Thursday, September 22, 2011

Inequality 9: CMFR Forum on Inclusive Growth

Sustainable Inclusive Growth (SIG) is being aggressively promoted these days as the next big goal of the government and the multilateral and foreign aid institutions. It is a relatively new but already abused term or topic. It was previously called "broad-based growth" or "bottom-up growth", all of which are accompanied by heavy lending by the foreign aid establishment (WB and ADB especially).

Yesterday, I attended the Pre-Conference briefing on Pathways to High and Inclusive Growth sponsored by the Center for Media Freedom and Responsibility (CMFR) held at the Asian Institute of Management (AIM), Makati. There were many participants from local media (GMA-7, BusinessWorld,, KBP, PPI, etc.) and NGOs.

The speakers were (from left) Dr. Ronald Mendoza of AIM Policy Center, Ms. Risa Hontiveros of Akbayan, Assistant Sec. Lila Shahani of the National Anti-Poverty Commission (NAPC), and Dr. Natalie Chun of ADB-ERD.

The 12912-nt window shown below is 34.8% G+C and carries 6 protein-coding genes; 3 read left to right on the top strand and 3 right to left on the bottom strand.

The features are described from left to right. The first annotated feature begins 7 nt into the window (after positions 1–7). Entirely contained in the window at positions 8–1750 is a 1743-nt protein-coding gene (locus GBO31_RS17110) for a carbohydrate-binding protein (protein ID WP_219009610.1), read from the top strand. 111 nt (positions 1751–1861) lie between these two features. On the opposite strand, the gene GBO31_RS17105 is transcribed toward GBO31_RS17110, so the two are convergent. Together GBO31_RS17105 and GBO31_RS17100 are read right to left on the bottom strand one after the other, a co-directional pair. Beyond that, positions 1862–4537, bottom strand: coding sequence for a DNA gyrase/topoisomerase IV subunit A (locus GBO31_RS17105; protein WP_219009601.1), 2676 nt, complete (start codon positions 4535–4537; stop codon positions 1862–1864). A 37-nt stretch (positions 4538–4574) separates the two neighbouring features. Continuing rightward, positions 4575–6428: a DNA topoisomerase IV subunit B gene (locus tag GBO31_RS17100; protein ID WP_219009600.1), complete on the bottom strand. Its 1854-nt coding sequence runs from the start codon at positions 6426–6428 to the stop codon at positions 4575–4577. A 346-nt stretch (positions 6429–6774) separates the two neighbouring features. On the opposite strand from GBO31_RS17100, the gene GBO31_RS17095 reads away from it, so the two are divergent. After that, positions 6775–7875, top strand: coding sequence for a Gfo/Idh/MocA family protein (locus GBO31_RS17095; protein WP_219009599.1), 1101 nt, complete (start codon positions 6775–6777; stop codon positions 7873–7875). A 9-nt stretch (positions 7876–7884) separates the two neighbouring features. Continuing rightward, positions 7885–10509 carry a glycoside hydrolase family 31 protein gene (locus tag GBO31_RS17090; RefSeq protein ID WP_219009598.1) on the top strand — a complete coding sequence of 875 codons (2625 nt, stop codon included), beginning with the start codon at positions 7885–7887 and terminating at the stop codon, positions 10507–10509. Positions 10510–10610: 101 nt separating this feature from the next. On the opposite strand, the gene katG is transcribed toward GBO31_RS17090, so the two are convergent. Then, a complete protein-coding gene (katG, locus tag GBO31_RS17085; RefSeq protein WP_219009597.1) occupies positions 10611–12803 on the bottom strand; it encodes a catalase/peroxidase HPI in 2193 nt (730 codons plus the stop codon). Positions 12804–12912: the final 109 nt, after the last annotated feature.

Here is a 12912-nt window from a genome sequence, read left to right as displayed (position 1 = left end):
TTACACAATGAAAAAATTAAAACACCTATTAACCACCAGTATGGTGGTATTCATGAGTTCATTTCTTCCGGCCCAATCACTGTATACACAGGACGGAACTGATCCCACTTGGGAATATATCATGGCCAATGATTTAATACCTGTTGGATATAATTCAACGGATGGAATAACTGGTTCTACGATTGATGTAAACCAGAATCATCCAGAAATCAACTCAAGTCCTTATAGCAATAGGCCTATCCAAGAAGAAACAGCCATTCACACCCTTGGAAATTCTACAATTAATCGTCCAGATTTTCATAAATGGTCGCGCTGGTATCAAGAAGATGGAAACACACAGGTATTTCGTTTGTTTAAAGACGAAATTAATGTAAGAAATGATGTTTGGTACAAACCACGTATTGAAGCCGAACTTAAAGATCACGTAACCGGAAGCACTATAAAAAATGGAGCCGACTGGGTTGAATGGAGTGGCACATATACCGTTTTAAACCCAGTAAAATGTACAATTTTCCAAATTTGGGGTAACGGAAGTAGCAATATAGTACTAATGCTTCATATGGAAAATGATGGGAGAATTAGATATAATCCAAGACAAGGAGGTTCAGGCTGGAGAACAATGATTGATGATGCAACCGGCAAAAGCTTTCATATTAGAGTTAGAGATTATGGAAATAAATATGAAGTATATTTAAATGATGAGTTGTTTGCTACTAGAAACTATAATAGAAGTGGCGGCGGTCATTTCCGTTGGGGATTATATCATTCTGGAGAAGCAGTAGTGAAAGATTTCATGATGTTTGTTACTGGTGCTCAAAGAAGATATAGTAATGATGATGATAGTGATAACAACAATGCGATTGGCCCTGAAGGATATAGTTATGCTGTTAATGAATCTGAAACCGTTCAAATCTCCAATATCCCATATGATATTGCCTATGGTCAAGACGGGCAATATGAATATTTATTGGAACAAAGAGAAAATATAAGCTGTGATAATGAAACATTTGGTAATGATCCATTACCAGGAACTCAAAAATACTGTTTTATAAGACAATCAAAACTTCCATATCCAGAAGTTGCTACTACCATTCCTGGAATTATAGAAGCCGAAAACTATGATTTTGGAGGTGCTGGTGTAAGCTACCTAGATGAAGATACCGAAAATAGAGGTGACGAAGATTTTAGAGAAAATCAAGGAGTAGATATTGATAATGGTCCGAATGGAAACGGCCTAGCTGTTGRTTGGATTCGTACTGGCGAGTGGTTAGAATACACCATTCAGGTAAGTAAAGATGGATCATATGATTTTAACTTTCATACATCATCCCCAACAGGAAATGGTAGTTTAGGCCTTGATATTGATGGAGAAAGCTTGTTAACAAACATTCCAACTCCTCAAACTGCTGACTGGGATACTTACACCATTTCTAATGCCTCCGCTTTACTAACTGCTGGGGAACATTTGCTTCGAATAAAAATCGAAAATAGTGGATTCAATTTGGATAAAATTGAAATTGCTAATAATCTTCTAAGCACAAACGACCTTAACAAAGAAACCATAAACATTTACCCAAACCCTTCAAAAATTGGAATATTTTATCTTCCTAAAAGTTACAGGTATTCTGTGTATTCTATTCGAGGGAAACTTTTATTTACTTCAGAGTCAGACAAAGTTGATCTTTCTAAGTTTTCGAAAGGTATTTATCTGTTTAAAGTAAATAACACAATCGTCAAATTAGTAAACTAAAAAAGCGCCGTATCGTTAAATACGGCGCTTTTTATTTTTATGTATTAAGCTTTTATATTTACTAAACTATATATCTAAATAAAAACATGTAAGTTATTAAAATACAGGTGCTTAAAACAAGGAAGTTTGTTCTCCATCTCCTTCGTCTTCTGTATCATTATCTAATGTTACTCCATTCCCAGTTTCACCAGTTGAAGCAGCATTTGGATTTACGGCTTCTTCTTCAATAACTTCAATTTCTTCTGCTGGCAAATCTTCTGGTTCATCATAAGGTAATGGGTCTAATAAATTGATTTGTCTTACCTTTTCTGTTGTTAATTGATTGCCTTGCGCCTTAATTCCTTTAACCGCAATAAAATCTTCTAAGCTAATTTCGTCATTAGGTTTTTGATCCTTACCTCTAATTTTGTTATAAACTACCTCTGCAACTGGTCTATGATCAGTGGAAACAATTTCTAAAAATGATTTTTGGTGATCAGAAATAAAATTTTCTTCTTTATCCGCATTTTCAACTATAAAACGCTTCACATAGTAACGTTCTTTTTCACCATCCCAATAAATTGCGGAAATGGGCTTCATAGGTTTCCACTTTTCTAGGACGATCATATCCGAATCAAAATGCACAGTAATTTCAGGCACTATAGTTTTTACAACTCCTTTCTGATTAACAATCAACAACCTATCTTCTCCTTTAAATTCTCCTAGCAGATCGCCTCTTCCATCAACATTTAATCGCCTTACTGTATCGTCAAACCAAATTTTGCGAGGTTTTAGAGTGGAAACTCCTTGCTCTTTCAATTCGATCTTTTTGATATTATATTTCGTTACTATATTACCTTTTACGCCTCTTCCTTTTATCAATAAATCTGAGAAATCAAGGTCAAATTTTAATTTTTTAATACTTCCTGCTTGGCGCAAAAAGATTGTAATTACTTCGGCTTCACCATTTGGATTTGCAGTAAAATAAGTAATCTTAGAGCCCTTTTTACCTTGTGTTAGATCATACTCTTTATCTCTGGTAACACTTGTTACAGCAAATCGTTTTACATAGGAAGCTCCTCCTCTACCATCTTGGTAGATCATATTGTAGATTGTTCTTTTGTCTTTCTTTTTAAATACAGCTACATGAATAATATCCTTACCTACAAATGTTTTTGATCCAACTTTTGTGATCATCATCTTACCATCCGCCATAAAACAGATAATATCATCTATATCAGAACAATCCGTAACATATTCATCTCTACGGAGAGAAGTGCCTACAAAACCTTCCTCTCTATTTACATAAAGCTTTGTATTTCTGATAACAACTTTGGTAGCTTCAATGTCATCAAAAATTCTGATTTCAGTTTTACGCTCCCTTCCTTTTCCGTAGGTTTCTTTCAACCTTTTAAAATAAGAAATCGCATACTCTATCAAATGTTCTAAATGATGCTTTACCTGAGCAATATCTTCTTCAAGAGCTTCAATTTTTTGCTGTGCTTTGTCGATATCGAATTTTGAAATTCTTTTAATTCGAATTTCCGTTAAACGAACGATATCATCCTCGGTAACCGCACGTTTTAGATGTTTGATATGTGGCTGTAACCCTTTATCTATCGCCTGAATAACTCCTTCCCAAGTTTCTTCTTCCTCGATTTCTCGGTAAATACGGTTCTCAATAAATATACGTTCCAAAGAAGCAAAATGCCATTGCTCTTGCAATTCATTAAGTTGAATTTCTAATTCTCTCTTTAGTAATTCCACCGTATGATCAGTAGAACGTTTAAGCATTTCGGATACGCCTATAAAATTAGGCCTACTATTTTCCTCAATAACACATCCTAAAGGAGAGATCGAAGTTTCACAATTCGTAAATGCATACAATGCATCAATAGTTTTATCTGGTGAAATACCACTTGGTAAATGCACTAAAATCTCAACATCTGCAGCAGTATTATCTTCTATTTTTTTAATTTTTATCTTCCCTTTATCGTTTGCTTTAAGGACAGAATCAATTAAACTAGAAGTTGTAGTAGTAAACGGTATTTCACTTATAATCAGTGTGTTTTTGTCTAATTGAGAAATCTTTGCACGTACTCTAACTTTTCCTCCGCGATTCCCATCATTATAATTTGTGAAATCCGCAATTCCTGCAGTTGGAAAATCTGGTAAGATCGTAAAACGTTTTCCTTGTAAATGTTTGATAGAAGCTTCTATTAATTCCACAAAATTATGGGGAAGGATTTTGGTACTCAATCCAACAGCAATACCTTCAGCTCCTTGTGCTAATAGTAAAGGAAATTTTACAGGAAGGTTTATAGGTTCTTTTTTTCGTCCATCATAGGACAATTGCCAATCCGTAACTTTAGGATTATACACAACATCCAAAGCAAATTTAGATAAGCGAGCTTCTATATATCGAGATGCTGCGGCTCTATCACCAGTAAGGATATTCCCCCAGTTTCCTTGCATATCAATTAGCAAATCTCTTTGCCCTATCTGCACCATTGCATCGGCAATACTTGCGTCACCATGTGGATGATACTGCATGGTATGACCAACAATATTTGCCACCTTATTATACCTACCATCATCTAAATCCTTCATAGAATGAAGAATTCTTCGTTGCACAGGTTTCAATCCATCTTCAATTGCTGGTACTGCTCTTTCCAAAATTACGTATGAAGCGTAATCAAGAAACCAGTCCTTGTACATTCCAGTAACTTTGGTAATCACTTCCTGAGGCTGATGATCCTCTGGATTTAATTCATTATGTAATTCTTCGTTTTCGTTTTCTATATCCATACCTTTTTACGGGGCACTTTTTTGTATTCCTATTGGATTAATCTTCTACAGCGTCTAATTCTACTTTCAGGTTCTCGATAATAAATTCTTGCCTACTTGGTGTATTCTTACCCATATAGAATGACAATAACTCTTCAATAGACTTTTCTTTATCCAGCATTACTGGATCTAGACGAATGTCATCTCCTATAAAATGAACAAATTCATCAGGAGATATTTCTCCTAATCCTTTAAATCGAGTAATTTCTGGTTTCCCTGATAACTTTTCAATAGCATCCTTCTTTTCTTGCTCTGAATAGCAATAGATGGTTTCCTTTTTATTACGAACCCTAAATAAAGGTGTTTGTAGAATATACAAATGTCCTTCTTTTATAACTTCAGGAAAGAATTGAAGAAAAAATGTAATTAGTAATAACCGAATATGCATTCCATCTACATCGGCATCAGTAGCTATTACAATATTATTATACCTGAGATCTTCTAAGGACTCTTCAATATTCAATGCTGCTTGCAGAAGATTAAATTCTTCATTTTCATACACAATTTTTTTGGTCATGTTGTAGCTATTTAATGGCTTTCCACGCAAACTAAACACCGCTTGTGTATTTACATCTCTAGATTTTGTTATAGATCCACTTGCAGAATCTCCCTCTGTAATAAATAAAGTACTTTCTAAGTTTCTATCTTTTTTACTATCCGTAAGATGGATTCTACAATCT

Ronald gave an overview of the main international conference that will happen tomorrow, a full day activity also to be held at the AIM. There are a number of high-profile speakers like the Secretaries of NAPC, DOLE, the Minister of Social Development of Mexico (to talk about the CCT in Mexico, the Swiss Ambassador, etc.

Risa talked about certain social legislations and regulations that she wished were on hand to help the poor and marginalized sectors. Akbayan is a diluted socialist party-list. I say diluted because the socialist group BISIG which I used to be an active member in the late 80s, is a big part of the coalition but there are also non-socialist groups within the Party.

Lila discussed the 4Ps or Pantawid Pamilyang Pilipino Program or the Conditional Cash Transfer (CCT) program and related matters, while Natalie talked about the role of foreign aid like ADB in funding social protection programs.

CMFR Executive Director Melinda Quintos-de Jesus (here speaking) was the MC and moderator of the open forum. As usual, I was the first to raise my hand during the open forum and argued the following.